My experience with Freemium and Free Trials
In the case of Project Bubble I was advised to start charging as soon as the service was out of Beta, so I did so pretty early on once we had traction and a fairly good product. My first business model was Freemium because I wanted to see the same growth that I had experienced in the three months prior when it was free (we had 5000 users in 3 months!). I also wanted to honour the existing members and make sure I didn't upset anyone, so basically we added more features and encouraged our power users to upgrade to get these features. New users were coming in and on average taking a few months to upgrade (that was when they hit the limitations of the free account). I was happy with this in the early stages because I was working on another startup and had money in the bank to pay the bills.
However I soon realized that the business model was not returning enough revenue to pay for me to work full time on it, let alone fund marketing, iPhone apps or employ support staff. So I decided to bring in a free trial because I thought that by doing this all of a sudden all our free users would suddenly just see the light and upgrade, and also new users would just think it was the norm and upgrade after 14 days of using such an amazing product without a second thought.
I was wrong. What actually happened is I made quite a lot of users fairly annoyed (even though I tried to 'grandfather' them as best as I could), experienced a massive conversion rate decline for new visitors, and had a lot of work to do changing the language of the site away from 'Free'. I also wasn't capturing the users who were signing up. I should have been emailing them, asking them what they thought, showing tutorial videos to them and educating them.
What I found was people weren't really upgrading as I expected and the product was still geared to the market who had previously found the service absolutely wonderful - freelancers and those used to getting stuff for free (such as those in the open source community etc). So I had to make a decision to either change back to Freemium or proceed and make the service more suitable to the free trial model and do better at capturing leads.
I couldn't afford to continue like this. At the time I was also trying Google Adwords out and paying a lot of money to get users to the site. Without capital I knew I had to go back to Freemium and use that as the primary marketing tool once again, hopefully experiencing the growth I used to have in the early days.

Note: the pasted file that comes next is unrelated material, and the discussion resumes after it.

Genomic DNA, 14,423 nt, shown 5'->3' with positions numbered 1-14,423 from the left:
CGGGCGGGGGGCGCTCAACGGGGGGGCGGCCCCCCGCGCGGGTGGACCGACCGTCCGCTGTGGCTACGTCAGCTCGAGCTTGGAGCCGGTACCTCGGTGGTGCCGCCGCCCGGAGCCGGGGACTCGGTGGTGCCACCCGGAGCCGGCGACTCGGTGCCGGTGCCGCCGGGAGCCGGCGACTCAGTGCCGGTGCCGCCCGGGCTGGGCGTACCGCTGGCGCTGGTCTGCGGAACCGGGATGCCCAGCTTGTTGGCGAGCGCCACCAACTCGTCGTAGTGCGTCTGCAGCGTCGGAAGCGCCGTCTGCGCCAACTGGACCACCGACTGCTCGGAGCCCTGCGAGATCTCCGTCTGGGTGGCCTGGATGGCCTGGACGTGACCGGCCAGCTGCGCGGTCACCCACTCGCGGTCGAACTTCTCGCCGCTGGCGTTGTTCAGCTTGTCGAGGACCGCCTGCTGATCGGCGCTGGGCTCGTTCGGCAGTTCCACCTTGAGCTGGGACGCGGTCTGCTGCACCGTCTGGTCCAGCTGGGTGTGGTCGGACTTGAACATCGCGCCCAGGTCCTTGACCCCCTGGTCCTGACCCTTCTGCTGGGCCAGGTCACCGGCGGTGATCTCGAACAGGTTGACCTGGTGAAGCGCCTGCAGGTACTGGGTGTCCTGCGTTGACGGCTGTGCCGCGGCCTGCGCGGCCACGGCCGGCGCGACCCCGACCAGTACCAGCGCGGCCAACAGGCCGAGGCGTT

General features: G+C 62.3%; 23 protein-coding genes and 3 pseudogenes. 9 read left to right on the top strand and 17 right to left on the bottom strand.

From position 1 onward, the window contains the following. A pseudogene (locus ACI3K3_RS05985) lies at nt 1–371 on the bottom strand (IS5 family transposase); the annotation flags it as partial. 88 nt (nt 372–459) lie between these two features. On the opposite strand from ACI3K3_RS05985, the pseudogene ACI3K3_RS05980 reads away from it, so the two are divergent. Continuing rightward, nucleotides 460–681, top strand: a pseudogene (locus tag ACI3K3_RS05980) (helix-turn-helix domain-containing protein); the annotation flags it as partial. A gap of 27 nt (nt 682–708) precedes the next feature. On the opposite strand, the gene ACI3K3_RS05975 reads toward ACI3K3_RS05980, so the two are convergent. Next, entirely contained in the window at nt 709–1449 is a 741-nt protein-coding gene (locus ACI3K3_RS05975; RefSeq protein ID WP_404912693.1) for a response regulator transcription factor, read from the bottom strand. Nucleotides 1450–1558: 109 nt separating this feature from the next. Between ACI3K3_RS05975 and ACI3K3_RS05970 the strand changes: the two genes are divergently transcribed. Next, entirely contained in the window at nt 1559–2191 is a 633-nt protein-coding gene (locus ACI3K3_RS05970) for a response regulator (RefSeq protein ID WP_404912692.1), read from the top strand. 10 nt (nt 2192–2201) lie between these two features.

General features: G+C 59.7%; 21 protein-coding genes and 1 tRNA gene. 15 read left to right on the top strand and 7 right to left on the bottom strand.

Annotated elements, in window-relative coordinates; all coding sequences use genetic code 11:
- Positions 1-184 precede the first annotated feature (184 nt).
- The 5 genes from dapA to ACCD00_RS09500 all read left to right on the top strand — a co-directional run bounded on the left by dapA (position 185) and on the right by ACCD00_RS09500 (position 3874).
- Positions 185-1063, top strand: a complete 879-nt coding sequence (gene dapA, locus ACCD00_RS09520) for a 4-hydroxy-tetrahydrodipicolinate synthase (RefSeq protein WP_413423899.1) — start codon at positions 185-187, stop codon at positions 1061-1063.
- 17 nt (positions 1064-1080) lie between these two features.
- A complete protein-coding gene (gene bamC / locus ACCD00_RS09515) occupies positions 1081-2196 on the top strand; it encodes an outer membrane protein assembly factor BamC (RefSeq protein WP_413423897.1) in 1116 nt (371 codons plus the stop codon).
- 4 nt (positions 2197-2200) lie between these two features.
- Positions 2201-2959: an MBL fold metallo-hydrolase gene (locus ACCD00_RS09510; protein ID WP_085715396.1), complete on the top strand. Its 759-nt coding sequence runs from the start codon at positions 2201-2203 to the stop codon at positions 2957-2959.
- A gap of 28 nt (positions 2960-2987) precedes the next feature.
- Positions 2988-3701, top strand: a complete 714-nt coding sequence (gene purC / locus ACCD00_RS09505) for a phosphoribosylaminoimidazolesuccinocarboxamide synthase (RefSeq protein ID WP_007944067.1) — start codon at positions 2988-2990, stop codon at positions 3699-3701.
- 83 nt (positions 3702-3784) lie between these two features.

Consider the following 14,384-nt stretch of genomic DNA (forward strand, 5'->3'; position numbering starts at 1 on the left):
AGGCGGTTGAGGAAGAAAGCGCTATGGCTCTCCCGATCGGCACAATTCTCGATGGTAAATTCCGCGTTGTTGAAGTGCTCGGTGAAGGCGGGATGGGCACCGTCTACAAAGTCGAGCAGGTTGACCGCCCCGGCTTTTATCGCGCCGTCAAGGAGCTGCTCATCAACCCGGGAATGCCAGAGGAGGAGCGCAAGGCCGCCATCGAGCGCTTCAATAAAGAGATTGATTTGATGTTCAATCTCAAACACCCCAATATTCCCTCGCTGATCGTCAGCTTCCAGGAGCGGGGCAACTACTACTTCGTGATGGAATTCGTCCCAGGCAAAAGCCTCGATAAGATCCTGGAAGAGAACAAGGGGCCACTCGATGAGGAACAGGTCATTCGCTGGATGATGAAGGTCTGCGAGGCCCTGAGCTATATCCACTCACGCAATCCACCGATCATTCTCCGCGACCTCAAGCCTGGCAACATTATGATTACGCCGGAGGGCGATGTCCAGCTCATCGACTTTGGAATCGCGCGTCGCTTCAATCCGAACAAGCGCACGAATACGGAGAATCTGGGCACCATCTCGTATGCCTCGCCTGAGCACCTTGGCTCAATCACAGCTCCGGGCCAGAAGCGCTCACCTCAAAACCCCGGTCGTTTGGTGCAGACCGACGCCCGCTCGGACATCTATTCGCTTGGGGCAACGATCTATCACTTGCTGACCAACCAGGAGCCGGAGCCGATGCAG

Note: once you switch out of Beta (totally free) and start charging you will never get the same signup rate, so don't expect to go back and get those results like I did because you won't.
Now Project Bubble has a hybrid of the two. The tone of the site explains that Project Bubble can be 'tried out' for free (without mentioning the amount of days) and that there is a free account if users just want something basic. However the tone clearly states that Project Bubble is a professional service catered to a small business market (design agencies etc) and it costs money! Once inside users get a free trial of everything for 14 days, but after that they go on to a free account with limitations and advertising, plus a notice to say that the trial has ended and they should probably upgrade (even though they can continue to use the service if they want).
I'm not saying we've got it 100% right, but I think we have a good balance now and we're capturing the right people who are serious about finding a great project management tool for their small business. What's more important is capturing leads and actually building a relationship with the users who signup through email, blog or UserVoice. I'm hoping we'll see some good results now we've finally decided on our model.
In the process of working all this out (14 months) I've learn a lot of valuable lessons, which I'll share.
The Lessons I Learnt